Bitcoin mining has struggled to become more environmentally sustainable, whereas Ethereum has nearly eliminated its carbon footprint after the Merge, a report claims.
Bitcoin mining projects, which require outsized amounts of electricity to process transactions and create new coins, have been working to shift to cleaner resources, following backlash from policymakers, investors, and environmentalists.
However, recent findings from Cambridge University’s Bitcoin Electricity Consumption Index (CBECI) revealed that fossil fuels still made up some 62% of Bitcoin’s energy mix in Jan., the latest data available, down a mere three percentage points from the year prior.
Fossil fuels still powering Bitcoin
With an overall share of 36.6%, coal was found to be the largest single energy source behind Bitcoin mining. But while this constituted a drop from 47% a year prior, in the meantime, Bitcoin became more reliant on natural gas, accounting for a quarter of Bitcoin’s energy mix, versus 16% a year earlier.
On the flip side, the role of more sustainable energy sources in the mix barely rose from 35% in 2021 to 37.6% at the beginning of this year.
Within that segment, 26.3% are considered renewables, such as hydro, wind and solar, with the remaining 11.3% being nuclear power.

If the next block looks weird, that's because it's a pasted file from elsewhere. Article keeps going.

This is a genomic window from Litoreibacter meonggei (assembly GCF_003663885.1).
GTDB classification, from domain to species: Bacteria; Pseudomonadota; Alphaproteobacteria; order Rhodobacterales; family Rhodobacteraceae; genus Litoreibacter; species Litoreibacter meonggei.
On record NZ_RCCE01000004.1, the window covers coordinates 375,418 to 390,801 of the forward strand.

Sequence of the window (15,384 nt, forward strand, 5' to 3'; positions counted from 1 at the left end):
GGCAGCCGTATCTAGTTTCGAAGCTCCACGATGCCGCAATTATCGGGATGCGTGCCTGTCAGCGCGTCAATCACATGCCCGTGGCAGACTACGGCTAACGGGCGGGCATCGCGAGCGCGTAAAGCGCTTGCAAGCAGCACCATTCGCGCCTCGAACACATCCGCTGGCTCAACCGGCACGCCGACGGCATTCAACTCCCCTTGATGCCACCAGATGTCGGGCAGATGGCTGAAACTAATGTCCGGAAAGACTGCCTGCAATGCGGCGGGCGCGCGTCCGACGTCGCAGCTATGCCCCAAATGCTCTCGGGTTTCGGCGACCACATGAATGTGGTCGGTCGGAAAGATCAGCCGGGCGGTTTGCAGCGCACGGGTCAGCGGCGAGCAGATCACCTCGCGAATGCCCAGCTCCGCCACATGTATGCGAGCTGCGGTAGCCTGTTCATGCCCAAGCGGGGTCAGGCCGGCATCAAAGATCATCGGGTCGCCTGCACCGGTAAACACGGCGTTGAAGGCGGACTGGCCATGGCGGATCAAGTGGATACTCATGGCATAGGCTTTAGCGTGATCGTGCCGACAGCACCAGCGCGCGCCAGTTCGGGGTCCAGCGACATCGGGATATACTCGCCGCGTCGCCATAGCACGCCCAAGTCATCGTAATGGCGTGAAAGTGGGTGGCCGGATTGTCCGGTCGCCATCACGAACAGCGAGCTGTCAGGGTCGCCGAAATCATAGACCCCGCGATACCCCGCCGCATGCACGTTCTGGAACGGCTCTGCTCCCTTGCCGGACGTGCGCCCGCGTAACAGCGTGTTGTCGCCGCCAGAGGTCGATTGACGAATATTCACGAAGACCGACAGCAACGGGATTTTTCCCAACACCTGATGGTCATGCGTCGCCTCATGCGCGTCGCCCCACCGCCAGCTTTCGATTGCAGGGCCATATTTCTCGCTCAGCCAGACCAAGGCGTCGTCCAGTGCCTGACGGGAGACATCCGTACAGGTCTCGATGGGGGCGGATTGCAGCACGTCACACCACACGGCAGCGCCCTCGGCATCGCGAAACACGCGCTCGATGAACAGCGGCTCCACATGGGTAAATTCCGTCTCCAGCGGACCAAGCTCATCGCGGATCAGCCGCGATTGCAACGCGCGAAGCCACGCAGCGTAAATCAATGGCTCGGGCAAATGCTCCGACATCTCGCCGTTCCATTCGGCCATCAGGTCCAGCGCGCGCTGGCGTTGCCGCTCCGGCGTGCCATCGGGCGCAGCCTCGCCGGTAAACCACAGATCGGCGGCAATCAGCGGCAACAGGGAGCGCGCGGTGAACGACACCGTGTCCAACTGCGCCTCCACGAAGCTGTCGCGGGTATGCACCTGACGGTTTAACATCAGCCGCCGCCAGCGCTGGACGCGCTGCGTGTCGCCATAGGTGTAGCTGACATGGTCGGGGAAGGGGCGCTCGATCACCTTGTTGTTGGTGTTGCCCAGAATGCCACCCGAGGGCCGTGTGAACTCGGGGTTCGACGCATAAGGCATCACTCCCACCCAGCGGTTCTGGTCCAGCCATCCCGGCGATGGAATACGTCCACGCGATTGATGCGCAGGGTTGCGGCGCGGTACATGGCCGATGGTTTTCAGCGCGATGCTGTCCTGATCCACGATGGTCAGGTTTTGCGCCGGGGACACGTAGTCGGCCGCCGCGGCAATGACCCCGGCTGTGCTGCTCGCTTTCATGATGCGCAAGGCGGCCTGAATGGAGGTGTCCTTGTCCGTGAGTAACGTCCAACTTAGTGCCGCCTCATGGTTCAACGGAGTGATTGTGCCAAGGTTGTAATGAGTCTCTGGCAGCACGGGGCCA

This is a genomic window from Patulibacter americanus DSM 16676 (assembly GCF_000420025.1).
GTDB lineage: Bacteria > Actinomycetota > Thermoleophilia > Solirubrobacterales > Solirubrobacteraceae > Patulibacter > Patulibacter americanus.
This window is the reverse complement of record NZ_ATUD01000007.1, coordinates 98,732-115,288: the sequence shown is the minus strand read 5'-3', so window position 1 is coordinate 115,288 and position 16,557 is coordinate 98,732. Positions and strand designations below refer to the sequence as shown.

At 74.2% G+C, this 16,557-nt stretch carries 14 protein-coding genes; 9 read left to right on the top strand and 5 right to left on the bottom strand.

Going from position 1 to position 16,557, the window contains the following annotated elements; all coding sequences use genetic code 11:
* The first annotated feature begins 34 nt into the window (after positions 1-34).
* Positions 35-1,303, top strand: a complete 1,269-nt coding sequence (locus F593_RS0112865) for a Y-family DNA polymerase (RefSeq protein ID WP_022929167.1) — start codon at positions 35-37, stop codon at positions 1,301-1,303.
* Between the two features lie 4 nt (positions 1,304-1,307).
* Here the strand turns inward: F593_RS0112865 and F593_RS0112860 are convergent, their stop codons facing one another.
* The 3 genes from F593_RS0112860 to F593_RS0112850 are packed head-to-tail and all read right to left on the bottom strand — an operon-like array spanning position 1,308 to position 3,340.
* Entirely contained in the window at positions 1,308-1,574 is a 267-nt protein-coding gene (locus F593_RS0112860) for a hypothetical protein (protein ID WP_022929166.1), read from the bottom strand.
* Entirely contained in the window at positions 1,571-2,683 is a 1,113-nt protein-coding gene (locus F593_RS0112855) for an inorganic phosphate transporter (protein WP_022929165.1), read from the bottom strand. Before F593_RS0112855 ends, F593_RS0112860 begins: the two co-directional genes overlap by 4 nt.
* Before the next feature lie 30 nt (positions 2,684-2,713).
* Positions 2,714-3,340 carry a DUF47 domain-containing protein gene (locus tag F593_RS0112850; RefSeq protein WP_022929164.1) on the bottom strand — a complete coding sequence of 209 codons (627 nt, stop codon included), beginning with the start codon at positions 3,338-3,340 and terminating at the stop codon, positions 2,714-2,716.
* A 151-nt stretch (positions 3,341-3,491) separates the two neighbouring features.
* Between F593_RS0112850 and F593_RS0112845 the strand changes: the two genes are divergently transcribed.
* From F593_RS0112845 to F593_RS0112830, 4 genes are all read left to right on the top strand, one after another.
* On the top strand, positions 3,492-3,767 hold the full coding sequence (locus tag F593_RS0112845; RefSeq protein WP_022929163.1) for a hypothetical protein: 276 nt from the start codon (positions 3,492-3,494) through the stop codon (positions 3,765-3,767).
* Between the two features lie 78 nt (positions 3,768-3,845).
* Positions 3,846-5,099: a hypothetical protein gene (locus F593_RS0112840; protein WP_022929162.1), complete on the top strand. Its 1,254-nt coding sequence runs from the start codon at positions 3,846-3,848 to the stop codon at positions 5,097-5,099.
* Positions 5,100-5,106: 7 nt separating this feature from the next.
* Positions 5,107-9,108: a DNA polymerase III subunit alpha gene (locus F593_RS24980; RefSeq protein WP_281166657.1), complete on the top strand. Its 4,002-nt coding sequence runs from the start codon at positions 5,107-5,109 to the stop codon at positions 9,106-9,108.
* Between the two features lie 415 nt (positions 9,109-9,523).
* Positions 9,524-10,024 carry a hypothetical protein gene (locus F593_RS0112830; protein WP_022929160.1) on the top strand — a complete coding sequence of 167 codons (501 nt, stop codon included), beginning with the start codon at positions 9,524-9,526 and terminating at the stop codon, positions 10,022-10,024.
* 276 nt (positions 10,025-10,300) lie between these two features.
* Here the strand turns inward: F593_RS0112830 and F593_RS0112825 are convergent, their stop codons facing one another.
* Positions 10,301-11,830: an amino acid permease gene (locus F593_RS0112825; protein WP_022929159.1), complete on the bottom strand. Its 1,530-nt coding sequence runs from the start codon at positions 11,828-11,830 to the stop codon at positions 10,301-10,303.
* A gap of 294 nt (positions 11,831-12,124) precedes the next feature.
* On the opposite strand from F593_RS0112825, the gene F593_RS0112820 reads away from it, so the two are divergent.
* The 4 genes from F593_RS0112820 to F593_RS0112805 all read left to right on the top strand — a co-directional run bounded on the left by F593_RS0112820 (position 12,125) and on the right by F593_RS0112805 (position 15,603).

Although hydropower was the largest sustainable energy source with a share of 14.9%, it had fallen from 20% the previous year.
Cambridge highlighted that the findings differed noticeably from industry figures, which estimate the share of sustainable energy sources in Bitcoin’s energy mix to be 59.5%.
Yet, as Bitcoin has made sluggish progress with its sustainability goals, Ethereum has slashed its electricity.
According to analysis from Crypto Carbon Ratings Institute (CCRI), Ethereum’s transition to proof of stake with the recently completed Merge was expected to reduce its electricity use by 99.988%, which the institute estimated would also reduce its total carbon dioxide emissions by 99.99%.
According to data from the Ethereum Energy Consumption Index, Ethereum power usage went from 77.77 TWh on Sept. 14 to 3.4 the following day with the Merge. Since then daily output has not risen about 0.02 TWh.
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